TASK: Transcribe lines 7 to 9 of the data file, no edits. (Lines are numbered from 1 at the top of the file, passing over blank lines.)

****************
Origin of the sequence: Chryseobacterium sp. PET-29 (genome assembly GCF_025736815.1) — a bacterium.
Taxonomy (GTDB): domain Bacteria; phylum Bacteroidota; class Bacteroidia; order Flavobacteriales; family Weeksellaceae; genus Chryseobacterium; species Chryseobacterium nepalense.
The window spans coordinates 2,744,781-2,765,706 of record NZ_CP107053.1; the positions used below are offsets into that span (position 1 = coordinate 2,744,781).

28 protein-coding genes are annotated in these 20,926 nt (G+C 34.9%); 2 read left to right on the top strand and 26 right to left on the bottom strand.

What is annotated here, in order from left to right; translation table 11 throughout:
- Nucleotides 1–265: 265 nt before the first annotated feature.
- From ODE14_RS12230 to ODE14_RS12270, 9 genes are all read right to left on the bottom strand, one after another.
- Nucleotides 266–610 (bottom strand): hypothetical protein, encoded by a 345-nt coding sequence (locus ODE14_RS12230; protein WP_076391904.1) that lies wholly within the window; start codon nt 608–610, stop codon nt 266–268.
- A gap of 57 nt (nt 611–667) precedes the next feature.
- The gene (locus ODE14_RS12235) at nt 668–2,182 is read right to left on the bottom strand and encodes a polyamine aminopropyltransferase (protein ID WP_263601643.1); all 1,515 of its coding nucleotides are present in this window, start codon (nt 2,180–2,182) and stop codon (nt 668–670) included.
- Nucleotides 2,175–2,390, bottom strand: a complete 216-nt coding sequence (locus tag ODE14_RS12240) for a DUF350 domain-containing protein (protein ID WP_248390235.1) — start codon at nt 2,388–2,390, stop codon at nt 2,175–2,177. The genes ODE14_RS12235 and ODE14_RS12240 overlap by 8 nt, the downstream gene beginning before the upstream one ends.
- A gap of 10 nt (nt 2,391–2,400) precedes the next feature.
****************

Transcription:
- From ODE14_RS12230 to ODE14_RS12270, 9 genes are all read right to left on the bottom strand, one after another.
- Nucleotides 266–610 (bottom strand): hypothetical protein, encoded by a 345-nt coding sequence (locus ODE14_RS12230; protein WP_076391904.1) that lies wholly within the window; start codon nt 608–610, stop codon nt 266–268.
- A gap of 57 nt (nt 611–667) precedes the next feature.